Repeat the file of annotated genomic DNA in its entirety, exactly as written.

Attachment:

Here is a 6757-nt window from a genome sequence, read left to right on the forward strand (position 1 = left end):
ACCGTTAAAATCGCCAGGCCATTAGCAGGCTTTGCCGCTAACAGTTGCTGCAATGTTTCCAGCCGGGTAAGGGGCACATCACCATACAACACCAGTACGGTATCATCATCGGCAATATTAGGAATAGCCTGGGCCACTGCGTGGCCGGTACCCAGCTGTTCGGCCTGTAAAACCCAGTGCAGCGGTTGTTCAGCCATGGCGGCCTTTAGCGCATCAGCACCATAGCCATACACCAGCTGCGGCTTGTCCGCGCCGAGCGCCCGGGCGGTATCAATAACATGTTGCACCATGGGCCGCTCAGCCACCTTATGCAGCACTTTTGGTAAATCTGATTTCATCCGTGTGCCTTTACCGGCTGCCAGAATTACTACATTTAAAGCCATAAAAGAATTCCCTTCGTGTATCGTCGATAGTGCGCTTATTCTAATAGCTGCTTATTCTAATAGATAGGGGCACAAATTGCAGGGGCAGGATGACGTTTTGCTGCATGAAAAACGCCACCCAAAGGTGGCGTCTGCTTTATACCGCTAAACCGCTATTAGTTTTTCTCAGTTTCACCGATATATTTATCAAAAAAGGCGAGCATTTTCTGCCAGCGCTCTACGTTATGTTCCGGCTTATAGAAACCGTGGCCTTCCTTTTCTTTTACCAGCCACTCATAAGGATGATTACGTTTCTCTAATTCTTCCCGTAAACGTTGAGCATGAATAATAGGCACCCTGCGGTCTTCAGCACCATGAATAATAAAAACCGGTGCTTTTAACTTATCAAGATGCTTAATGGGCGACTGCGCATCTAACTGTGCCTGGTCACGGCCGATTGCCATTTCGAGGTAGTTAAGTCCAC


Here is a 6757-nt window from a genome sequence, read left to right on the forward strand (position 1 = left end):
ACCGTTAAAATCGCCAGGCCATTAGCAGGCTTTGCCGCTAACAGTTGCTGCAATGTTTCCAGCCGGGTAAGGGGCACATCACCATACAACACCAGTACGGTATCATCATCGGCAATATTAGGAATAGCCTGGGCCACTGCGTGGCCGGTACCCAGCTGTTCGGCCTGTAAAACCCAGTGCAGCGGTTGTTCAGCCATGGCGGCCTTTAGCGCATCAGCACCATAGCCATACACCAGCTGCGGCTTGTCCGCGCCGAGCGCCCGGGCGGTATCAATAACATGTTGCACCATGGGCCGCTCAGCCACCTTATGCAGCACTTTTGGTAAATCTGATTTCATCCGTGTGCCTTTACCGGCTGCCAGAATTACTACATTTAAAGCCATAAAAGAATTCCCTTCGTGTATCGTCGATAGTGCGCTTATTCTAATAGCTGCTTATTCTAATAGATAGGGGCACAAATTGCAGGGGCAGGATGACGTTTTGCTGCATGAAAAACGCCACCCAAAGGTGGCGTCTGCTTTATACCGCTAAACCGCTATTAGTTTTTCTCAGTTTCACCGATATATTTATCAAAAAAGGCGAGCATTTTCTGCCAGCGCTCTACGTTATGTTCCGGCTTATAGAAACCGTGGCCTTCCTTTTCTTTTACCAGCCACTCATAAGGATGATTACGTTTCTCTAATTCTTCCCGTAAACGTTGAGCATGAATAATAGGCACCCTGCGGTCTTCAGCACCATGAATAATAAAAACCGGTGCTTTTAACTTATCAAGATGCTTAATGGGCGACTGCGCATCTAACTGTGCCTGGTCACGGCCGATTGCCATTTCGAGGTAGTTAAGTCCAC